The Suffering Servant

Ernest Gordon recalls this anecdote in his book Miracle on the River Kwai. At the end of the day’s work, the tools were being counted. Suddenly, the Japanese guard shouted that a shovel was missing. He ranted that someone had stolen it to sell it to the Thai. He worked himself into a paranoid fury. When nobody in the squadron budged, the officer got his gun and threatened to kill them all on the spot.

It was obvious he meant what he said. Finally, one man stepped forward, stood firmly to attention and said calmly, “I did it”. The office unleashed all his whipped up anger. He kicked the helpless prisoner and beat him first with his fists and then with the barrel of his rifle he crashed his skull.

The men of the work detail picked up their comrade’s body, shouldered their tools and marched back to camp. When the tools were counted again at the guard house, no shovel was missing. Greater love has no man than this that a man lay down his life (innocently) for his friends.

During the First World War, a church had to be transformed into a hospital, the main altar into an improvised operating table. One man was badly wounded and his leg had to come off at once. “You will have to be brave”, said the doctor, “This is going to be very painful. We have got no anaesthetic; it was all destroyed when the hospital was hit.”

The young man looked at the altar and pointed with his head towards the crucifix over it. “I shall be all right, Doctor” he said. “Put me there. So long as I can look at Him, I shall manage.”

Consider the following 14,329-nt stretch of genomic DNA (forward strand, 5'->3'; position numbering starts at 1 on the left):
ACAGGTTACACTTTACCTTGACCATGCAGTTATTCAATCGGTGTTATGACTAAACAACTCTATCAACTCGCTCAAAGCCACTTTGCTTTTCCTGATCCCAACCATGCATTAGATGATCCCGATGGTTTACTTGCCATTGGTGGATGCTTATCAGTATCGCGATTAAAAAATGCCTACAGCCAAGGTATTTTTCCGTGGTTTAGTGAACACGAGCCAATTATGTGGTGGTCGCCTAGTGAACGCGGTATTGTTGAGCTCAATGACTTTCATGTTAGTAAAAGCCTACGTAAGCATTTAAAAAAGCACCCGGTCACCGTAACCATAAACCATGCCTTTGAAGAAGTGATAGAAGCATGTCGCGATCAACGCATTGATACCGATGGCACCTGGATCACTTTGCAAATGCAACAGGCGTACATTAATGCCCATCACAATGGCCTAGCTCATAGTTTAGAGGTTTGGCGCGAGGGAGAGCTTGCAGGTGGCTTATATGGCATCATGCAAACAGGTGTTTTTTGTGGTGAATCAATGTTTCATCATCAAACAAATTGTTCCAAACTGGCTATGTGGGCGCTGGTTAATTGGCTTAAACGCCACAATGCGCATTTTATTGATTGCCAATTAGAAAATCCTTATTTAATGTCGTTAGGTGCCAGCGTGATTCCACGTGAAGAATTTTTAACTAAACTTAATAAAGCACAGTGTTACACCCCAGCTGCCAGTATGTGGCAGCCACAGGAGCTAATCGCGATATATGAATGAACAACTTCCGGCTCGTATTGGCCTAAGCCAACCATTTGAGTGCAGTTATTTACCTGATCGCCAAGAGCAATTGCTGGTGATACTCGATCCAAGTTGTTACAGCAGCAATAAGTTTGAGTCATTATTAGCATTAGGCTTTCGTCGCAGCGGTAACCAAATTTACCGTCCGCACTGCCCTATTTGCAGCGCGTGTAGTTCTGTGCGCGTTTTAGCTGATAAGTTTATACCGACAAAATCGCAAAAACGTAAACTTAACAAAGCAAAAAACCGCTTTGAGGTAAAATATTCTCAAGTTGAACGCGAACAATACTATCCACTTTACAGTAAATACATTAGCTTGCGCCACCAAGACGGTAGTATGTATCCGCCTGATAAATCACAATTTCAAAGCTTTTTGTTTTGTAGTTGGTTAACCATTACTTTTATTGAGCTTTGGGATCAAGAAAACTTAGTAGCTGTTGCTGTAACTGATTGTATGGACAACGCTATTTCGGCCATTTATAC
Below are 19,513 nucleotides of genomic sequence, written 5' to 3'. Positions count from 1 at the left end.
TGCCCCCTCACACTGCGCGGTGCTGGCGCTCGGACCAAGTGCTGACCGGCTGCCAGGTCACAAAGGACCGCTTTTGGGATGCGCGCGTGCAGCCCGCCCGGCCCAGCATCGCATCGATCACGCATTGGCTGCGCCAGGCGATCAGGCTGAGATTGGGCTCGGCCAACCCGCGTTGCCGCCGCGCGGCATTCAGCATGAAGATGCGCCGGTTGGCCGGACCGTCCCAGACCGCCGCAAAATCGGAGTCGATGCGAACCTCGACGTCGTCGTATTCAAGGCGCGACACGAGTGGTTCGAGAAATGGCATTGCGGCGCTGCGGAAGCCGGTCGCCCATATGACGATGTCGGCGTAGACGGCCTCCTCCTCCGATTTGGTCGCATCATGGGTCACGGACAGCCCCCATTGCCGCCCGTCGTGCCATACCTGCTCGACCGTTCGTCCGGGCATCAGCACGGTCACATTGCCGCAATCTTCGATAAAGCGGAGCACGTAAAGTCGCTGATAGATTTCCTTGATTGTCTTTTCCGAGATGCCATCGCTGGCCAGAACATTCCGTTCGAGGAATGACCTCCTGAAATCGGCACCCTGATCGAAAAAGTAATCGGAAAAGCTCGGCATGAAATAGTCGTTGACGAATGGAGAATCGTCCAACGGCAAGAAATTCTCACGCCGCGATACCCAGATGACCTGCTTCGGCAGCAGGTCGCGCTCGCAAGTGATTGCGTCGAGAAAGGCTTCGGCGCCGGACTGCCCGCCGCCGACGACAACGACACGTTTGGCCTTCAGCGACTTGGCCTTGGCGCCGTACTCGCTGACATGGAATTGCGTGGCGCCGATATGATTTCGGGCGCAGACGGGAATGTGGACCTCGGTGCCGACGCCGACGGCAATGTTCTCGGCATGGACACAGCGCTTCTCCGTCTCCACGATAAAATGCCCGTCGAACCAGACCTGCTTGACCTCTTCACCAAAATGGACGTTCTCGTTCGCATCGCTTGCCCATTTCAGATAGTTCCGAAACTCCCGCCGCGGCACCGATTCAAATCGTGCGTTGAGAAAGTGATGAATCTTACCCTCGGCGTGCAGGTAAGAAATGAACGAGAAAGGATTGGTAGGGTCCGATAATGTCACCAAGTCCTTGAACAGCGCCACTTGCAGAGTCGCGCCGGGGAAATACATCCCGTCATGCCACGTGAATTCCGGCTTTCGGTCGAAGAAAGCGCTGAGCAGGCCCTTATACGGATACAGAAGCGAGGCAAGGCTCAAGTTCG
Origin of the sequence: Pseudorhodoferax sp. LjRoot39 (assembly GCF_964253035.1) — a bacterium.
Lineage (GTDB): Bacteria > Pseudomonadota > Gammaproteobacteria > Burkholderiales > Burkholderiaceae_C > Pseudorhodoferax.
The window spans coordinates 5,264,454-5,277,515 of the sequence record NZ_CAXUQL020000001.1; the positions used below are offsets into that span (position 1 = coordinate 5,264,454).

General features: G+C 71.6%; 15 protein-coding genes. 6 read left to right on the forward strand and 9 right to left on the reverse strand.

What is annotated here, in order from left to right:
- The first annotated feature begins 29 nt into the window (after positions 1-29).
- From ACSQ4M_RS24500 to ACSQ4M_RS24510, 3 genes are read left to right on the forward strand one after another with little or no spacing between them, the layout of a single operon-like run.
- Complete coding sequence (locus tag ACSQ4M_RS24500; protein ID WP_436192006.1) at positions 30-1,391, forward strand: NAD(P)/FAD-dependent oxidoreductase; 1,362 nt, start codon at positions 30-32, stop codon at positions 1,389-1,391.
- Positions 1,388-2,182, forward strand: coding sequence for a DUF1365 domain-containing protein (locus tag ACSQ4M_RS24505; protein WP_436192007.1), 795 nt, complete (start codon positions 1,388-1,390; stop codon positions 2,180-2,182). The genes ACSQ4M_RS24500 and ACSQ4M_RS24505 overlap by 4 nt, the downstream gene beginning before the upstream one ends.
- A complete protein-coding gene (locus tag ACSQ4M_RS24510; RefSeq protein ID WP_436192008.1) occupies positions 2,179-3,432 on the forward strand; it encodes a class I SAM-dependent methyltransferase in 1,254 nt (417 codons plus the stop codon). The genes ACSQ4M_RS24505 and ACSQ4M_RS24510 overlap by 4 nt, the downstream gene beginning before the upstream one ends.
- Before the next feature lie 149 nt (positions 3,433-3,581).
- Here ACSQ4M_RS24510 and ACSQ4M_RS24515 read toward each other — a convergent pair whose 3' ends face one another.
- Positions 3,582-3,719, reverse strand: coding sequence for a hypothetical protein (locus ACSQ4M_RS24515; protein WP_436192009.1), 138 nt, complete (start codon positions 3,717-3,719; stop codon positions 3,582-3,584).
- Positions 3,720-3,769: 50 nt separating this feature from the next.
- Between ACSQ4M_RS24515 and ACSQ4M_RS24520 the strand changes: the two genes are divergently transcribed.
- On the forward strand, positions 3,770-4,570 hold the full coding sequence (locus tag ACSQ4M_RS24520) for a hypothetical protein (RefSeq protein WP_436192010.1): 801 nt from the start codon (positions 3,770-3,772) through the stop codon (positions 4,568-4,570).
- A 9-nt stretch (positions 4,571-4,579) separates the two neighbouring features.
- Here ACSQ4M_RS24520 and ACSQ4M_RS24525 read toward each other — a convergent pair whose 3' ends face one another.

The Imitation of Christ gives us this precious advice, “He who knows how to suffer will enjoy much peace. Such a one is a conqueror of himself and lord of the world, a friend of Christ and an heir to heaven.”

Carol’s husband was killed in an accident as he was driving home from work. The other driver was a teenager with a very high blood alcohol level. Jim died instantly. The teenager was in the emergency room for less than two hours. It was Carol’s fiftieth birthday and Jim had two plane tickets to Hawaii in his pocket. He was going to surprise her. Instead…

“How did you survive this?” a friend asked Carol a year later. Her eyes welled with tears, but she managed to say, “The day we got married, we promised to each other that we should never leave home in the morning without telling each other ‘I love you’. It got to be a joke between us with all the hustle and bustle of life.”

“The morning Jim died, he left a birthday card in the kitchen and slipped out to the car. I heard the engine starting. “Oh no, you are not going away so easily…” I rushed out to the car and banged on the car window until he rolled it down and I said the standard “I love you … today also.” That is how I survived knowing that the last words I told Jim were “I love you!”

These are the last words Jesus Christ will tell us on our death bed!


(c) Fr. Pius Sammut, OCD. Permission is hereby granted for any non-commercial use, provided that the content is unaltered from its original state, if this copyright notice is included.